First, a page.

Two UBC hockey players sign contracts to play for KHL team in Beijing

Jun 30 2017, 6:13 am

Goodbye Hockey Night in Canada, hello Hockey Night in China.

A pair of UBC Thunderbirds are making the jump overseas to play professional hockey in a non-traditional hockey market. After impressing at a scouting camp at 8-Rinks in Burnaby earlier this month, Luke Lockhart and Derek Dun have signed contracts to join HC Kunlun Red Star of the KHL.

The KHL, arguably the best league in the world outside of the NHL, is largely based in Russia. HC Kunlun, however, play their home games in Beijing.

“Both Luke and Derek are very talented and hard-working student-athletes,” said their coach Sven Butenschon. “It’s nice to see that they have been rewarded with a chance to play professional hockey, especially such an exciting opportunity in Beijing, China. We will follow their careers closely and wish them all the best in this adventure.”

The Red Star are entering their second KHL season and are coached by former Vancouver Canucks head coach, Mike Keenan. Both Lockhart and Dun are of Chinese descent, but were born in Canada.

Lockhart is a Burnaby native who was a top six forward for UBC last year. The centre played five seasons for the Seattle Thunderbirds of the WHL before moving on to UBC where he has played for the past four seasons.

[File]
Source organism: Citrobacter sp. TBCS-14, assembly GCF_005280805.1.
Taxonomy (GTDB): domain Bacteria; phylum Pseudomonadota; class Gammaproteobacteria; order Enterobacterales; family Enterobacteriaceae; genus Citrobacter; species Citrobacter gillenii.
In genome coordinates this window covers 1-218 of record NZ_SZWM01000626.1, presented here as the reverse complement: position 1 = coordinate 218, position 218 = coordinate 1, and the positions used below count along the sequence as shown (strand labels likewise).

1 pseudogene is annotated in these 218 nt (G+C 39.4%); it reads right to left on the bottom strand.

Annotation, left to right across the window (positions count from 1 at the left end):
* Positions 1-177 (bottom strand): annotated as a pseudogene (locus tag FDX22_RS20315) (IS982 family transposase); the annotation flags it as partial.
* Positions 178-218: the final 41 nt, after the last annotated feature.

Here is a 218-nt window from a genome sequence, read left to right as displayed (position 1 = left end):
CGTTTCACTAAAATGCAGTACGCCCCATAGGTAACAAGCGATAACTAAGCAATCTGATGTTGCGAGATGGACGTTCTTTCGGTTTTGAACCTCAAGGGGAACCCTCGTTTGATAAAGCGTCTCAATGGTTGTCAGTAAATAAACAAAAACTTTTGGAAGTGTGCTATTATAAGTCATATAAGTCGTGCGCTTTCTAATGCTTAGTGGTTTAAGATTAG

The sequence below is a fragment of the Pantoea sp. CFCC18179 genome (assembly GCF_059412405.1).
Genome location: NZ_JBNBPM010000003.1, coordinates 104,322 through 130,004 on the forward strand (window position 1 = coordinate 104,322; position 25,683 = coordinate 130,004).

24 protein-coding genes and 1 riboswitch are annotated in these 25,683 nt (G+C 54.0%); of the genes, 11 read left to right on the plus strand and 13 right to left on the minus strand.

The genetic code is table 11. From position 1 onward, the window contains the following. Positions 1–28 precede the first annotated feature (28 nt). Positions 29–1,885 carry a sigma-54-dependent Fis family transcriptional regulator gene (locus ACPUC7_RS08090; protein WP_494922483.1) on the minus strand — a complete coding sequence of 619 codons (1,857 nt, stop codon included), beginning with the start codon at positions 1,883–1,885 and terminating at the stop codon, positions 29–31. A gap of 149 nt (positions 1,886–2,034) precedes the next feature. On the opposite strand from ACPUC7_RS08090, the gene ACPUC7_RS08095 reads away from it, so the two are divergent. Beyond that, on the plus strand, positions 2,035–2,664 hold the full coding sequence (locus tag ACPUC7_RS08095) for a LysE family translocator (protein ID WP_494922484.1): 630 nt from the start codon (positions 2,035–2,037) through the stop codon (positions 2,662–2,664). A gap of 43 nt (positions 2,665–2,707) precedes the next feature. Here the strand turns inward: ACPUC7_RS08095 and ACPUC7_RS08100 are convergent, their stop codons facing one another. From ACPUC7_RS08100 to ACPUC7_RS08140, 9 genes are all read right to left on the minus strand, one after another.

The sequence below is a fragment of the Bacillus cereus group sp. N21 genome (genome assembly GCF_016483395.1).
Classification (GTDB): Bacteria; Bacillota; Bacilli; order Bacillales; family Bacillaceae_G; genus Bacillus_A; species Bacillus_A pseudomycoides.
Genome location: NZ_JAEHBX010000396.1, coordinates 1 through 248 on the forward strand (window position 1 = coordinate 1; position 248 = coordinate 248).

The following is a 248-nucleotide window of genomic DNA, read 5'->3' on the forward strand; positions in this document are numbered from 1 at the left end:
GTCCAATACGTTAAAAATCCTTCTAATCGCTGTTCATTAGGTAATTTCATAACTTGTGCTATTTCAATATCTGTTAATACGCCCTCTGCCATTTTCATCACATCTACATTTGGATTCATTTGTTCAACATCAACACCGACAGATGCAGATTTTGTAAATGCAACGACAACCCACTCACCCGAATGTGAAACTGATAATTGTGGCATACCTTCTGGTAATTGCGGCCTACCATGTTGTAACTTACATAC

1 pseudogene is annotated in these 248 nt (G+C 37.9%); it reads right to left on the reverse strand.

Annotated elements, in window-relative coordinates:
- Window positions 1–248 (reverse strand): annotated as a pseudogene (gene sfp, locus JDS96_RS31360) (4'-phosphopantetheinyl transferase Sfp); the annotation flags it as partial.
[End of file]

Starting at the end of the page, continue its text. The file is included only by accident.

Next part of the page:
“It’s a great opportunity and a great league,” Lockhart said. “Obviously I’m leaving a bit behind here but it’s a great opportunity and I look forward to it. I’m going to miss my teammates here at UBC. I’ve been with some of them for four years, so there is a lot of great friendships there.”

Dun is a native of Surrey who was the starting goalie for UBC in 2016-17 and played the previous two seasons for Northern Michigan in the NCAA. He has also played for the Cowichan Valley Capitals and the Nanaimo Clippers of the BCHL.

“I’m pretty excited, but a little nervous at the same time,” Dun said. “It’s kind of a once-in-a-lifetime opportunity. I’m just going to go in and keep an open mind. It’s a nice time to go in and continue my hockey careers and play professionally. I’m hoping to get fluent in Mandarin and just really learn the language and get used to everyday life there.”

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